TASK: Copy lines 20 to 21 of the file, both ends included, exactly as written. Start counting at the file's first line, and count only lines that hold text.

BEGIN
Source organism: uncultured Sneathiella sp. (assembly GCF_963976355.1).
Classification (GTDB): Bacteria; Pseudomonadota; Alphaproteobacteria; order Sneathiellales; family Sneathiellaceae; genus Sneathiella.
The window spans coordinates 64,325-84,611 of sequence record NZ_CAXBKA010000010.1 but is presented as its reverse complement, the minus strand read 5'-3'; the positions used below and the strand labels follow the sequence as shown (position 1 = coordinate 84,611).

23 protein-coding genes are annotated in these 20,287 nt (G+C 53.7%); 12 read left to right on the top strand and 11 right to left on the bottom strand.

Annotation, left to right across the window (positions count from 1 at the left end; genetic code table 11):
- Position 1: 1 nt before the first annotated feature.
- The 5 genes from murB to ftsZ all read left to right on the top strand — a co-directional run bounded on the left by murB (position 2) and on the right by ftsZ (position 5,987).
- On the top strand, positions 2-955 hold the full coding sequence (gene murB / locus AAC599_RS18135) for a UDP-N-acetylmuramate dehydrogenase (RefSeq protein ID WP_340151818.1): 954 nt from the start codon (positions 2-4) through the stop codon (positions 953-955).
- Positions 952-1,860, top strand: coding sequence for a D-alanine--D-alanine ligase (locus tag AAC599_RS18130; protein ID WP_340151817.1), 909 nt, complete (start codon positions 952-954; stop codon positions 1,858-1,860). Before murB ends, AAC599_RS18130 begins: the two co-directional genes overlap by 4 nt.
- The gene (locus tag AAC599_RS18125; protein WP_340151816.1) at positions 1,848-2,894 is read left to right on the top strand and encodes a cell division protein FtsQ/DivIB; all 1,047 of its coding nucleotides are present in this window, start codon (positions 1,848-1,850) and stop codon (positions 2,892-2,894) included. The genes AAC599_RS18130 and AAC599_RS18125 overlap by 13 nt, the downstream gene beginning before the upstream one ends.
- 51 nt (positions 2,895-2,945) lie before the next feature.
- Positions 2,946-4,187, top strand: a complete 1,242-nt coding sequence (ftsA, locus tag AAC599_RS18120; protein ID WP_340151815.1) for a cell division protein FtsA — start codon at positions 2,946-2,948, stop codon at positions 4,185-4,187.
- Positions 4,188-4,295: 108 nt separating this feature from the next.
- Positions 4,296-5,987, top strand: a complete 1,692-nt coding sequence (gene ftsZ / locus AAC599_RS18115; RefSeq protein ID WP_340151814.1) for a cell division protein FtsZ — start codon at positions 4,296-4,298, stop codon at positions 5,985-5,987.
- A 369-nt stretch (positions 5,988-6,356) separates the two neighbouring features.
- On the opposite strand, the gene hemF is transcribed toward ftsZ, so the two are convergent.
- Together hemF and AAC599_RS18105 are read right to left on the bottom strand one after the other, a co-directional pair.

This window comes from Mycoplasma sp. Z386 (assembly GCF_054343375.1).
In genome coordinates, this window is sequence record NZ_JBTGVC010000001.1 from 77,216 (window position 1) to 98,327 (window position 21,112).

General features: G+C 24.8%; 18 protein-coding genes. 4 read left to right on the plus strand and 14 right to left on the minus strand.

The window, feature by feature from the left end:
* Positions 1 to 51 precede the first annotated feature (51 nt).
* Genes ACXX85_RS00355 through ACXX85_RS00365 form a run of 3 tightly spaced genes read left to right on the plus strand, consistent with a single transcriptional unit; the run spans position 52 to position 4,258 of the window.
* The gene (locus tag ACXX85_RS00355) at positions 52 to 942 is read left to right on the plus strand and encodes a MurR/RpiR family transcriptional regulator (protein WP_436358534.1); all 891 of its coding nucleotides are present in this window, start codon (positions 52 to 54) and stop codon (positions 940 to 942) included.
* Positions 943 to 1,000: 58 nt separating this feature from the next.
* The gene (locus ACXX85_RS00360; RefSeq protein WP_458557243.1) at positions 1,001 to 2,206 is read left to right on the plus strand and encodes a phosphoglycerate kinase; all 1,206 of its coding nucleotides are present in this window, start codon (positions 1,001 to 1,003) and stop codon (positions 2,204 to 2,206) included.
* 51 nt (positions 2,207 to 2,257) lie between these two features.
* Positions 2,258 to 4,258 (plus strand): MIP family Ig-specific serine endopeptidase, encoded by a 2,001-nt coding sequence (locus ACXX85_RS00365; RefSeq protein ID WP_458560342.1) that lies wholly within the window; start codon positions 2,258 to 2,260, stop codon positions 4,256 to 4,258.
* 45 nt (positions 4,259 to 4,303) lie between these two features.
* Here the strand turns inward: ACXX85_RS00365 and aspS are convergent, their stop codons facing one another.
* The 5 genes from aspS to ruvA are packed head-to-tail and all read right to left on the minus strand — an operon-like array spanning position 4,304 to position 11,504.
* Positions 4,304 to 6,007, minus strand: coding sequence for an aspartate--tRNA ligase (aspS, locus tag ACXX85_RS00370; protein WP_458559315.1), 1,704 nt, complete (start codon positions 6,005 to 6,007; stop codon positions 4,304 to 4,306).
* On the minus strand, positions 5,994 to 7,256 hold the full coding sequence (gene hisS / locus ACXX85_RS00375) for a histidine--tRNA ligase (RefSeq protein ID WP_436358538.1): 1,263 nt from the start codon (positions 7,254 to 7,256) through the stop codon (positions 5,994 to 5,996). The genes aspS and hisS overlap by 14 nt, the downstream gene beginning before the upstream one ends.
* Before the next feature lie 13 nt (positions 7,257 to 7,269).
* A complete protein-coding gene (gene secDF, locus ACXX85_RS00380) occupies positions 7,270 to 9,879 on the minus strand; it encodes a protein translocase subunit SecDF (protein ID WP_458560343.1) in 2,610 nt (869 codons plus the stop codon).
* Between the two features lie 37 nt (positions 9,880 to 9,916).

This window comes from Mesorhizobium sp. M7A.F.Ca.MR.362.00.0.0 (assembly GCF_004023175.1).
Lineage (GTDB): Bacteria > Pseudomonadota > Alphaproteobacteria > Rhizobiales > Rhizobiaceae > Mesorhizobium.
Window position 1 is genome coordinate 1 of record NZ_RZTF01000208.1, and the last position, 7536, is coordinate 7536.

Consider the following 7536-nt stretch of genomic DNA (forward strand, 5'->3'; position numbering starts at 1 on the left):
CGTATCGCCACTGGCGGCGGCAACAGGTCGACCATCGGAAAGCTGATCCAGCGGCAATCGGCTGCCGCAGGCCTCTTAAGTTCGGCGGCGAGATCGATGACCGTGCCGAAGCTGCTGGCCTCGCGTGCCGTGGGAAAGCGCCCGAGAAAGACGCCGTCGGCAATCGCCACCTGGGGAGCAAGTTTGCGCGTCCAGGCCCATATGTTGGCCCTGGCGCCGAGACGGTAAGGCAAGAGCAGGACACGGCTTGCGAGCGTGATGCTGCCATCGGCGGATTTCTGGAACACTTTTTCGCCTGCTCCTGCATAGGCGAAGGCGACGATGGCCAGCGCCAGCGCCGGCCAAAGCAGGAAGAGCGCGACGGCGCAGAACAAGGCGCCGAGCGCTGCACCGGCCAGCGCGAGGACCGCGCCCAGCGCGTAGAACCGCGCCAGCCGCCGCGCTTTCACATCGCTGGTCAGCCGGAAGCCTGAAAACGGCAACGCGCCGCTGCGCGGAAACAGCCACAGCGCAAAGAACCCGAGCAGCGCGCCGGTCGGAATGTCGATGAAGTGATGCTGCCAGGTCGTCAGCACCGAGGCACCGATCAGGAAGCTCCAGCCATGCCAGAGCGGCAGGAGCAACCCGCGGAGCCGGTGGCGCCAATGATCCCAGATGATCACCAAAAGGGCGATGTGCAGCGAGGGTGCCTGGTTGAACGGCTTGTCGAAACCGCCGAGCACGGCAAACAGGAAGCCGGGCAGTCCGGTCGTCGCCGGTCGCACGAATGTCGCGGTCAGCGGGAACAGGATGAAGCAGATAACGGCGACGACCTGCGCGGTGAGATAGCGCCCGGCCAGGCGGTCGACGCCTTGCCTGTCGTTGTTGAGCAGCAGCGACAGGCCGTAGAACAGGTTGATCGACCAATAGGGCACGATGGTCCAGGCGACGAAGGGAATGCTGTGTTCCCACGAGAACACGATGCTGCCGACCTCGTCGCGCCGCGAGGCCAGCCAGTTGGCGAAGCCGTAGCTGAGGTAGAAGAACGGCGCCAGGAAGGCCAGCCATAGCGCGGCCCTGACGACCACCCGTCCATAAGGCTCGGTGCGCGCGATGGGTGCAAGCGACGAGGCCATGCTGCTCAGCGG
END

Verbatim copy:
General features: G+C 24.8%; 18 protein-coding genes. 4 read left to right on the plus strand and 14 right to left on the minus strand.

The window, feature by feature from the left end: